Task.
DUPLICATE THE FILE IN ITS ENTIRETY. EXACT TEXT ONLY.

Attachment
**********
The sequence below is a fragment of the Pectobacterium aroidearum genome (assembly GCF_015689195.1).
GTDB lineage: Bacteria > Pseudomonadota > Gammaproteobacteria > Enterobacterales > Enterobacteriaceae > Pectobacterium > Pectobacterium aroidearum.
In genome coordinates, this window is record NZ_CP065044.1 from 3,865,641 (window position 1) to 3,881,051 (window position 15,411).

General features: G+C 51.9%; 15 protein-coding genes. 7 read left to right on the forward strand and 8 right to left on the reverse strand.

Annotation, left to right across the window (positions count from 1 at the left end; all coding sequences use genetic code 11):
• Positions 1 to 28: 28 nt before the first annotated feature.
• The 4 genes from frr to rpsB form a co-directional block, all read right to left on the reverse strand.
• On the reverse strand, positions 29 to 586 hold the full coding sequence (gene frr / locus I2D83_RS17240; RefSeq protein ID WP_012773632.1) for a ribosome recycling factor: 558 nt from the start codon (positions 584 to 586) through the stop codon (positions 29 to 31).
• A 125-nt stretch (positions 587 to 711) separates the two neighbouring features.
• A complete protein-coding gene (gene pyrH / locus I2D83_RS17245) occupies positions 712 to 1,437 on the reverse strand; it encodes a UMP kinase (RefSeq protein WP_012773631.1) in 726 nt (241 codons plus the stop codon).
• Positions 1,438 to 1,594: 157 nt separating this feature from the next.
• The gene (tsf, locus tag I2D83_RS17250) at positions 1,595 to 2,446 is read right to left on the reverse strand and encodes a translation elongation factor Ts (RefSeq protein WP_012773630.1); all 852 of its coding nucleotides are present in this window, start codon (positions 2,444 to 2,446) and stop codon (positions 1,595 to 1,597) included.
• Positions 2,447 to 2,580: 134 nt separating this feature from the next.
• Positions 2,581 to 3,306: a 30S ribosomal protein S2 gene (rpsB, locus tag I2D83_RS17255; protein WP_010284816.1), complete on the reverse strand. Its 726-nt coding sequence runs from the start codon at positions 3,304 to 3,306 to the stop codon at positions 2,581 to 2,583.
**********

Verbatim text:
The sequence below is a fragment of the Pectobacterium aroidearum genome (assembly GCF_015689195.1).
GTDB lineage: Bacteria > Pseudomonadota > Gammaproteobacteria > Enterobacterales > Enterobacteriaceae > Pectobacterium > Pectobacterium aroidearum.
In genome coordinates, this window is record NZ_CP065044.1 from 3,865,641 (window position 1) to 3,881,051 (window position 15,411).

General features: G+C 51.9%; 15 protein-coding genes. 7 read left to right on the forward strand and 8 right to left on the reverse strand.

Annotation, left to right across the window (positions count from 1 at the left end; all coding sequences use genetic code 11):
• Positions 1 to 28: 28 nt before the first annotated feature.
• The 4 genes from frr to rpsB form a co-directional block, all read right to left on the reverse strand.
• On the reverse strand, positions 29 to 586 hold the full coding sequence (gene frr / locus I2D83_RS17240; RefSeq protein ID WP_012773632.1) for a ribosome recycling factor: 558 nt from the start codon (positions 584 to 586) through the stop codon (positions 29 to 31).
• A 125-nt stretch (positions 587 to 711) separates the two neighbouring features.
• A complete protein-coding gene (gene pyrH / locus I2D83_RS17245) occupies positions 712 to 1,437 on the reverse strand; it encodes a UMP kinase (RefSeq protein WP_012773631.1) in 726 nt (241 codons plus the stop codon).
• Positions 1,438 to 1,594: 157 nt separating this feature from the next.
• The gene (tsf, locus tag I2D83_RS17250) at positions 1,595 to 2,446 is read right to left on the reverse strand and encodes a translation elongation factor Ts (RefSeq protein WP_012773630.1); all 852 of its coding nucleotides are present in this window, start codon (positions 2,444 to 2,446) and stop codon (positions 1,595 to 1,597) included.
• Positions 2,447 to 2,580: 134 nt separating this feature from the next.
• Positions 2,581 to 3,306: a 30S ribosomal protein S2 gene (rpsB, locus tag I2D83_RS17255; protein WP_010284816.1), complete on the reverse strand. Its 726-nt coding sequence runs from the start codon at positions 3,304 to 3,306 to the stop codon at positions 2,581 to 2,583.